The link between diet and vision loss among older people is the focus of the Age Related Eye Disease Study, or AREDS, sponsored by the National Eye Institute, where John Paul SanGiovani is a staff scientist.
SanGiovani says the first stage of the study, called AREDS I, showed that a combination of high doses of vitamins C, E, beta-carotene and zinc significantly reduced the risk of advanced macular degeneration or AMD, the leading cause of blindness in the United States. "It was about a 25 percent reduction in the risk of progressing to this sight-threatening form of AMD."
AREDS I followed 4,500 people over a 12-year period ending in 1998. A total of 1,115 participants did not have any symptoms of AMD at the beginning of the study and were compared with those who did, including 650 who had severe AMD.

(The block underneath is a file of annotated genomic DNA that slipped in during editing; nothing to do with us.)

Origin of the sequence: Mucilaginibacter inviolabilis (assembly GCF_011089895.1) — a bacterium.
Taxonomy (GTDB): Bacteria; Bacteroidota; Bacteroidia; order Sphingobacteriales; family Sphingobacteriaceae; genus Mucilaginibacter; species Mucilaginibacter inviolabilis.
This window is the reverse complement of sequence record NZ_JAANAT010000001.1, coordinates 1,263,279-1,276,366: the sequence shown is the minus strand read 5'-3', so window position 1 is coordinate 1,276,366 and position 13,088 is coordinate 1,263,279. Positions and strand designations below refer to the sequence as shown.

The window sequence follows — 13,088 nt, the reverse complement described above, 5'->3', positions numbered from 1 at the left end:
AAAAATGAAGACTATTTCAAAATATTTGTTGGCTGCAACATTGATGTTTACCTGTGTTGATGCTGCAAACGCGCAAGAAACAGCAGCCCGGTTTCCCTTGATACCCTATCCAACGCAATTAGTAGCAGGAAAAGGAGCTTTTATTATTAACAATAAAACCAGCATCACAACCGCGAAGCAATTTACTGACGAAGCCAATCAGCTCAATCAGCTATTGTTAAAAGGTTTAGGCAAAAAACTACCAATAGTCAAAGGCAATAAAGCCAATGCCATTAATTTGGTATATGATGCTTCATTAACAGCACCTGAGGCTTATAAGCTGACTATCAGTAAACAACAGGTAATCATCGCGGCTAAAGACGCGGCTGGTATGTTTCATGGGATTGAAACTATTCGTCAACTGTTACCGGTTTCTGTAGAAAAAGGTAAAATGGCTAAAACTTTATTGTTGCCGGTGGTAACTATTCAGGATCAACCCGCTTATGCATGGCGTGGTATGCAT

All participants reported what they ate everyday. SanGiovani says AMD risk may be lowered with a diet high in fatty fish like salmon and tuna. But he is not sure whether this is related to lifestyle among people who eat fish or simply the diet. "From what I understand about the science there is a good reason to believe that the nutrients contained in fish may act in a protective role."
AREDS II is now underway. The 5-year clinical trial will test the nutrient-vision link among 4,000 participants at 80 medical centers across the United States. SanGiovani hopes that as more is known about the dietary link to AMD, the risk can be reduced and progression slowed for the millions of people diagnosed with the disease. The research is reported in the May issue of the Archives of Ophthalmology.